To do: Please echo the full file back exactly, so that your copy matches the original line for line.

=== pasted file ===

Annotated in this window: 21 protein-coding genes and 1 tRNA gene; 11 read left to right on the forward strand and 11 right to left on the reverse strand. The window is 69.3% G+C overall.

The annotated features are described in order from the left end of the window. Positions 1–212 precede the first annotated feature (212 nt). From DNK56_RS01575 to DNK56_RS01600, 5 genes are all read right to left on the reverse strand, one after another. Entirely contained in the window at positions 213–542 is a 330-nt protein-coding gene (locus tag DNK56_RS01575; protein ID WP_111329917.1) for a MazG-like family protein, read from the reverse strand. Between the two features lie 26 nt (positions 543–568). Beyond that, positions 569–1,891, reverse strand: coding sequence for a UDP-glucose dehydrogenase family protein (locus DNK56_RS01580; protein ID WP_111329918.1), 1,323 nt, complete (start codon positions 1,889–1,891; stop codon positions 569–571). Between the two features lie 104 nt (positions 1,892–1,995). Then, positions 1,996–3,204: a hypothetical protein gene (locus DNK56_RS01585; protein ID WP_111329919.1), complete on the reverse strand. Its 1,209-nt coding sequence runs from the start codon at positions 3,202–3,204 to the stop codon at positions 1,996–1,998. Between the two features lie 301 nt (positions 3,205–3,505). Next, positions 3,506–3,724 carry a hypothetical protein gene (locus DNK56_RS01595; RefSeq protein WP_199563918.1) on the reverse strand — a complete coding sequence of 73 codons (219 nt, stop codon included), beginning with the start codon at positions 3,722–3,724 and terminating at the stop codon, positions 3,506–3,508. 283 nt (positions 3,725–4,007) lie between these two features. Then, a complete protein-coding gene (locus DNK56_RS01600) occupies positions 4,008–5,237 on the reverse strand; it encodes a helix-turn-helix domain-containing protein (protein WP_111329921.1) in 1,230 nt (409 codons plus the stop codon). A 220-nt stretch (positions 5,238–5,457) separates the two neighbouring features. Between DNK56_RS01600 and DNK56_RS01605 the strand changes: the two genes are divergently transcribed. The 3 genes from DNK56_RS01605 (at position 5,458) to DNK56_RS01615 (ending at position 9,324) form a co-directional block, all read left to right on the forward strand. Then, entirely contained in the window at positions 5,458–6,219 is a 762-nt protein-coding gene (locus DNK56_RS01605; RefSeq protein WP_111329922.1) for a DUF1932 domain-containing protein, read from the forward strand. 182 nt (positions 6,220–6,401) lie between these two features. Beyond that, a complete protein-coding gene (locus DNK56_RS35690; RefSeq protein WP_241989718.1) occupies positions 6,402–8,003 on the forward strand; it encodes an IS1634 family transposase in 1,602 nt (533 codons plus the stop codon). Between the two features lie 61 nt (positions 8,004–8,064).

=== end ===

Annotated in this window: 21 protein-coding genes and 1 tRNA gene; 11 read left to right on the forward strand and 11 right to left on the reverse strand. The window is 69.3% G+C overall.

The annotated features are described in order from the left end of the window. Positions 1–212 precede the first annotated feature (212 nt). From DNK56_RS01575 to DNK56_RS01600, 5 genes are all read right to left on the reverse strand, one after another. Entirely contained in the window at positions 213–542 is a 330-nt protein-coding gene (locus tag DNK56_RS01575; protein ID WP_111329917.1) for a MazG-like family protein, read from the reverse strand. Between the two features lie 26 nt (positions 543–568). Beyond that, positions 569–1,891, reverse strand: coding sequence for a UDP-glucose dehydrogenase family protein (locus DNK56_RS01580; protein ID WP_111329918.1), 1,323 nt, complete (start codon positions 1,889–1,891; stop codon positions 569–571). Between the two features lie 104 nt (positions 1,892–1,995). Then, positions 1,996–3,204: a hypothetical protein gene (locus DNK56_RS01585; protein ID WP_111329919.1), complete on the reverse strand. Its 1,209-nt coding sequence runs from the start codon at positions 3,202–3,204 to the stop codon at positions 1,996–1,998. Between the two features lie 301 nt (positions 3,205–3,505). Next, positions 3,506–3,724 carry a hypothetical protein gene (locus DNK56_RS01595; RefSeq protein WP_199563918.1) on the reverse strand — a complete coding sequence of 73 codons (219 nt, stop codon included), beginning with the start codon at positions 3,722–3,724 and terminating at the stop codon, positions 3,506–3,508. 283 nt (positions 3,725–4,007) lie between these two features. Then, a complete protein-coding gene (locus DNK56_RS01600) occupies positions 4,008–5,237 on the reverse strand; it encodes a helix-turn-helix domain-containing protein (protein WP_111329921.1) in 1,230 nt (409 codons plus the stop codon). A 220-nt stretch (positions 5,238–5,457) separates the two neighbouring features. Between DNK56_RS01600 and DNK56_RS01605 the strand changes: the two genes are divergently transcribed. The 3 genes from DNK56_RS01605 (at position 5,458) to DNK56_RS01615 (ending at position 9,324) form a co-directional block, all read left to right on the forward strand. Then, entirely contained in the window at positions 5,458–6,219 is a 762-nt protein-coding gene (locus DNK56_RS01605; RefSeq protein WP_111329922.1) for a DUF1932 domain-containing protein, read from the forward strand. 182 nt (positions 6,220–6,401) lie between these two features. Beyond that, a complete protein-coding gene (locus DNK56_RS35690; RefSeq protein WP_241989718.1) occupies positions 6,402–8,003 on the forward strand; it encodes an IS1634 family transposase in 1,602 nt (533 codons plus the stop codon). Between the two features lie 61 nt (positions 8,004–8,064).